Pubdate: Sun, 21 Jul 2002
Source: New York Times (NY)
Copyright: 2002 The New York Times Company
Section: International
Author: Steven Lee Myers


KALININGRAD, Russia, July 14 - As the cafes and clubs began to course with 
night life one recent evening, Andrei V. Bykovsky and Yuliya B. Sokolova 
cruised around in a white van, patrolling the newest front of Russia's AIDS 

They stopped first near the Mother of Russia statue, then along Moskovski 
Prospect, then beneath the Cosmonauts Memorial. They easily found what they 
were looking for: young women, many in their teens, most racked by drugs or 
desperation, selling themselves on the street for a trifle - less than $7.

Mr. Bykovsky and Ms. Sokolova passed out condoms from a green backpack and 
tried to coax the women to visit their basement clinic, which offers exams 
and advice to slow the spread of H.I.V., the virus that causes AIDS.

In Kaliningrad, as in all of Russia, the virus has spread almost entirely 
through the use of intravenous drugs. But the next step in the disease's 
march across Russia, which has one of the fastest-growing AIDS epidemics in 
the world, is starting to be documented here: a sharp increase in H.I.V.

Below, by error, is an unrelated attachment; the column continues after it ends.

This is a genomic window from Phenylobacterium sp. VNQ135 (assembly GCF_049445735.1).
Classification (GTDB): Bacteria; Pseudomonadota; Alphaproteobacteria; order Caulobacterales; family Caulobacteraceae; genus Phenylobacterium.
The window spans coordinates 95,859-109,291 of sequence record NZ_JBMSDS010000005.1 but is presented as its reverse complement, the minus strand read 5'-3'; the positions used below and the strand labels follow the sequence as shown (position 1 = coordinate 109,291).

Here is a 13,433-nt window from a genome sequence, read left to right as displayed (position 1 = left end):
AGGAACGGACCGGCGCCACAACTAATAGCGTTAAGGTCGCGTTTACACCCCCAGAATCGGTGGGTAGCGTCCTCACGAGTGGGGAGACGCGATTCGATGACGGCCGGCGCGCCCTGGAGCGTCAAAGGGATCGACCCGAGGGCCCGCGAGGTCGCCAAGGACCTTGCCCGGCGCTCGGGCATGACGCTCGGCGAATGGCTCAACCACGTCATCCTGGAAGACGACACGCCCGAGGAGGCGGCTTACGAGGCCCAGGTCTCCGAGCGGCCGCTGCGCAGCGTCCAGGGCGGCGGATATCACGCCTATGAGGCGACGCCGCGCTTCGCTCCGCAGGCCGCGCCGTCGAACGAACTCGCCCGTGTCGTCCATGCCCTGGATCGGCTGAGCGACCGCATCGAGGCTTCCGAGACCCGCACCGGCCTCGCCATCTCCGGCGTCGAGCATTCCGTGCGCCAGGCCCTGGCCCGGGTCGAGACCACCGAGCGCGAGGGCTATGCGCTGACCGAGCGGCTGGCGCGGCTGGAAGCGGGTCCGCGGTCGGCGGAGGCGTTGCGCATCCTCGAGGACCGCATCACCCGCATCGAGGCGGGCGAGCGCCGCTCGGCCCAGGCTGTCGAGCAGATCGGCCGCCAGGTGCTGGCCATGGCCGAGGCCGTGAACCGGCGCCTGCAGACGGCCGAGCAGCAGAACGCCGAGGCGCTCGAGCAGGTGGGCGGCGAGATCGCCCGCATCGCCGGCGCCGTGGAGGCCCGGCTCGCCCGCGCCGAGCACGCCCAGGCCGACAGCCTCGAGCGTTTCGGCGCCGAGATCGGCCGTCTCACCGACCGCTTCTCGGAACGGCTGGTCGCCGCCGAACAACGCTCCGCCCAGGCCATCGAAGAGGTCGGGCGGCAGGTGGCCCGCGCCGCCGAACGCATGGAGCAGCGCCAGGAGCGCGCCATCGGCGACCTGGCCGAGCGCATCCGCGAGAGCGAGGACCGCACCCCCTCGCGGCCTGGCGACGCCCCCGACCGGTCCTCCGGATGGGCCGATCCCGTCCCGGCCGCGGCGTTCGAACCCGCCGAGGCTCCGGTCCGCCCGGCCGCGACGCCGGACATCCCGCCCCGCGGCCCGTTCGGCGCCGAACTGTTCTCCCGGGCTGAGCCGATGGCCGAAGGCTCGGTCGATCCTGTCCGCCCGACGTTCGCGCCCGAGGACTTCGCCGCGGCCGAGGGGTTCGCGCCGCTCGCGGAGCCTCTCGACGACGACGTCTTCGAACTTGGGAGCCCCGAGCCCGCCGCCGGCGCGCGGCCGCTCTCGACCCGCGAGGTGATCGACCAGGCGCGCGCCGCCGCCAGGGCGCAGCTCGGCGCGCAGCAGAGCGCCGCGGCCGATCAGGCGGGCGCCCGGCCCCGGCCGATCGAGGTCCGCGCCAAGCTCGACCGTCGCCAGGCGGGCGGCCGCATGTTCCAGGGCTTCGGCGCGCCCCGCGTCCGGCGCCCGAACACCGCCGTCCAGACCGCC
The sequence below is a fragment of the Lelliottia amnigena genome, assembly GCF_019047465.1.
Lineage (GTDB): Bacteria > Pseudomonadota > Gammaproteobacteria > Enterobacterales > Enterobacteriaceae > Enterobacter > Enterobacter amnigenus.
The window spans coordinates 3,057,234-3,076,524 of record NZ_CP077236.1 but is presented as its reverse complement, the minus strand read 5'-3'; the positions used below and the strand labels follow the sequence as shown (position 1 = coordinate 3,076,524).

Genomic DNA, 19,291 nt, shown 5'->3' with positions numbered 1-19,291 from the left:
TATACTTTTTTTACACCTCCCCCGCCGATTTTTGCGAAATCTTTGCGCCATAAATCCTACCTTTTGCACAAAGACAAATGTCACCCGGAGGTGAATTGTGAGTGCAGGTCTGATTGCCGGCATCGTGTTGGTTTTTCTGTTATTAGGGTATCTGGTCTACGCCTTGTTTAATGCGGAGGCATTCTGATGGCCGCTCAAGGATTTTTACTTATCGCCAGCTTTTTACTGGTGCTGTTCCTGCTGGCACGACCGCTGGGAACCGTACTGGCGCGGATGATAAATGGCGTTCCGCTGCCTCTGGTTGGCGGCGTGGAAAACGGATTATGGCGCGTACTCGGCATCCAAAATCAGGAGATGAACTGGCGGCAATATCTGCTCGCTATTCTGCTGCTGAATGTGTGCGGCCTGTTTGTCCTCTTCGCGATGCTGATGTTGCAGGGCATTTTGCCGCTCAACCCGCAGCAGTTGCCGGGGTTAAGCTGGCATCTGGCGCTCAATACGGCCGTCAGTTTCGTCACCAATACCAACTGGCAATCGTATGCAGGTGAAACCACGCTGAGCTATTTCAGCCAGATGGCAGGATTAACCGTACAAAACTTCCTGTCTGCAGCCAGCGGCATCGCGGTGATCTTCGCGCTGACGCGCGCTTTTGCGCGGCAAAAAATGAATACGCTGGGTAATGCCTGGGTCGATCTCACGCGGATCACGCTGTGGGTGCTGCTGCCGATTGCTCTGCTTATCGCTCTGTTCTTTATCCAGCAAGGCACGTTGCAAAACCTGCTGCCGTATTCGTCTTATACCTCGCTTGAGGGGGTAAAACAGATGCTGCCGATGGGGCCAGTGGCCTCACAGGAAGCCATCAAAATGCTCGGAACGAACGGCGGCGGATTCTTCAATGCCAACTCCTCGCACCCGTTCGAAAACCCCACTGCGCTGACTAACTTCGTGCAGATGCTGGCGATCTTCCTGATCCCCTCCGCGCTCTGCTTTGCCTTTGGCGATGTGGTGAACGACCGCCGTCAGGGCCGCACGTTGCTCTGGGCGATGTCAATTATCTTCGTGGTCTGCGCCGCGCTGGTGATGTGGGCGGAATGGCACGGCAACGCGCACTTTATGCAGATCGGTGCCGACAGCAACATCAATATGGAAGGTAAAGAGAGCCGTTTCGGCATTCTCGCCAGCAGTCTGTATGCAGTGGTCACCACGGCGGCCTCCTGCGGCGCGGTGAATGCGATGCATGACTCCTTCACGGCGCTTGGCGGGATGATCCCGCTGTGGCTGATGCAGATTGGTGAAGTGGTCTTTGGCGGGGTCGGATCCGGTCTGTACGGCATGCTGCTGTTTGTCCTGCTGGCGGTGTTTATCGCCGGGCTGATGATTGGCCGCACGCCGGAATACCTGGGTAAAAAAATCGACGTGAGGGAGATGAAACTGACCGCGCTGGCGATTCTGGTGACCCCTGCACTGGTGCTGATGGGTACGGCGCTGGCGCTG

infections through sex.

"The figures began to grow in the last year," said Yelena Y. Kozhenkova, a 
doctor who rides along in the van on its nightly missions. "But we could 
see it coming even earlier."

What makes Kaliningrad's experience significant is what it forebodes for 
Russia as a whole. This region of more than 900,000 people, isolated from 
the Russian mainland and plagued by the social and economic ills that came 
with the Soviet Union's collapse, was the first hit hard by an explosion of 
cases among drug addicts and has been a harbinger of the disease's spread 
ever since.

In 2001, the percentage of new H.I.V. infections in Kaliningrad attributed 
to sexual contact jumped to nearly 30 percent of the total, compared with 
only 4 percent when the epidemic struck here with a vengeance in 1996, 
regional officials said. Prostitution appears to have been the primary 
source of these infections, but officials now fear that the trend signals 
the spread of H.I.V. beyond the shadowy world of drugs and criminality.

Tatyana N. Nikitina, the director of the Kaliningrad region's government 
AIDS center, attributed the increasing numbers to men contracting the virus 
from prostitutes and then spreading it to their wives and girlfriends.

"The disease has reached beyond the circle of the consumers of sexual 
services," she said.

In all of Russia, sexually transmitted H.I.V. infections accounted for a 
little more than 5 percent of new cases last year. But if previous patterns 
hold, officials warn, the number will rise, as it has here.

"The processes under way in Russia now could be observed in the Kaliningrad 
region five years ago," said Vadim V. Pokrovsky, the country's leading AIDS 

AIDS came belatedly to Russia, a fact attributed to the Soviet Union's 
nearly closed society. The first case was reported in 1987, but infections 
did not reach epidemic proportions until the mid-1990's, with an explosion 
of intravenous drug use.